With some research, preparation and expert advice, smart property investors can turn an ordinary tax return into one that will help kick off the new financial year with a smile, here we list five different deductions that you can consider, but remember, always seek out professional tax advice.
Claim every allowable expense
There are around 20 expenses property investors can claim as tax deductions, including interest on loans, advertising for tenants, phone calls, cleaning, body corporate fees, legal fees and water charges. Refer to the Australian Taxation Office website for a detailed list.
You can only claim deductions for the period during the year that the property is rented or available for rent. If the total borrowing expenses are $100 or less, you can claim a full deduction in the income year they are incurred.
It’s difficult to remember every expense you incurred over a year if you don’t keep accurate records. Detailing your income and expenses as they happen rather than waiting until year-end will save considerable time and hassle at tax time.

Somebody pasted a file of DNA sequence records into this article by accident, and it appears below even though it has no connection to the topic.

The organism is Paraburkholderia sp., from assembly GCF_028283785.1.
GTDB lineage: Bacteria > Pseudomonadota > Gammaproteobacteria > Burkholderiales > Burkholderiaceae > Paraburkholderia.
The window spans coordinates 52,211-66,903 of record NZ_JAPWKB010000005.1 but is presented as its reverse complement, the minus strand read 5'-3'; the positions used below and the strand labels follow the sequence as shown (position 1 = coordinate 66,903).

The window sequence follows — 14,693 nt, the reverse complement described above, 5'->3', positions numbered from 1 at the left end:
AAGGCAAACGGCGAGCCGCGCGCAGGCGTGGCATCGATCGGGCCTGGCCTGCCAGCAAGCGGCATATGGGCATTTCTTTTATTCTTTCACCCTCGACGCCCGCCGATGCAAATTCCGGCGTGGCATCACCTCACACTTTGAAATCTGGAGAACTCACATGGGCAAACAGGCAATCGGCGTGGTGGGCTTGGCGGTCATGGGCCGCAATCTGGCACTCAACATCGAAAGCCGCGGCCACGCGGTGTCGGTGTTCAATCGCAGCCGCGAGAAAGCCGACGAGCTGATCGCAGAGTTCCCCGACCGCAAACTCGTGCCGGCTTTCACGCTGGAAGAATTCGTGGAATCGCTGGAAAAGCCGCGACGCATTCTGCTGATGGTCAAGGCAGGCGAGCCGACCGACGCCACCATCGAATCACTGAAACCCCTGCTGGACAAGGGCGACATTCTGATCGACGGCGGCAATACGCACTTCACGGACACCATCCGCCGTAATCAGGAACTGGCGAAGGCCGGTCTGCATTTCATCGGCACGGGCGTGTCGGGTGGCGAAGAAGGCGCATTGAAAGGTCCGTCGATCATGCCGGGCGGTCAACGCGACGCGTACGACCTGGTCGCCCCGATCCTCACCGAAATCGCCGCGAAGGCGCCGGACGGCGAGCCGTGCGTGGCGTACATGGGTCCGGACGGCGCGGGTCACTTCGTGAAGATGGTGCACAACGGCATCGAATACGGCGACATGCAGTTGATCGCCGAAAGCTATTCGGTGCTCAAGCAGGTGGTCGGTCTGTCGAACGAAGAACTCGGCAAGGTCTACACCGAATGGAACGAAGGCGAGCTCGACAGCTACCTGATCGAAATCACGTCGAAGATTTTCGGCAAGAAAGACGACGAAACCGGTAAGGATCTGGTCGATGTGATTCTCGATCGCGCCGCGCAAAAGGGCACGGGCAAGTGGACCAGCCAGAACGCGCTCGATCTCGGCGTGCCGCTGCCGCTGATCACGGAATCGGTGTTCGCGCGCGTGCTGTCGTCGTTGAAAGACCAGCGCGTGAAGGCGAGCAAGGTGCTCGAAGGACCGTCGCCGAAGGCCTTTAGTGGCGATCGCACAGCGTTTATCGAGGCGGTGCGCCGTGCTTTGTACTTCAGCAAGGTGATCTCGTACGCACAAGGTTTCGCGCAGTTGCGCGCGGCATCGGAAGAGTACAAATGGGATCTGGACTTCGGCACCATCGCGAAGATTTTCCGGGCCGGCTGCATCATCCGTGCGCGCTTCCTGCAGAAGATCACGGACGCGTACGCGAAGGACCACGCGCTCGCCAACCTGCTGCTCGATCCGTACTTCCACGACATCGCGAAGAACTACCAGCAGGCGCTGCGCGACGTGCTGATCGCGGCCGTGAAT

Take advantage of immediate write-offs
Items bought for your property that cost $300 or less can be claimed as an immediate tax deduction. This isn’t the case if the item is part of a set that costs more than $300 (e.g., set of four chairs).
Understand low value pooling
Depreciating assets valued at less than $1,000 can be grouped into a single low value pool and depreciated together. This means you only need to do one annual calculation for the depreciation of all the assets in the pool.
For any other assets, you work out the depreciation using the asset’s effective life. For example, an oven worth $1,500 can be used for 14 years, so you could claim a deduction of $107 per year for 14 years.
Property Investors should seek expert advice on depreciation
Residential rental properties built after 17 July 1985 are eligible for depreciation on construction costs, as are some properties built before this date that meet certain criteria. As the rules and conditions can be confusing, it’s well worth seeking the advice of a quantity surveyor who can draw up a depreciation schedule.
Know the difference between repairs and capital improvements
For property investors the expenses of repairs/maintenance can be claimed back straight away, but capital improvements have to be depreciated over a number of years. For example, you can claim an immediate deduction for the cost of replacing part of a fence damaged by a fallen tree, but not if you replace the whole fence because it is old. The new fence would be categorised as an improvement, which you can normally claim at 2.5% a year for 40 years from the date construction was completed.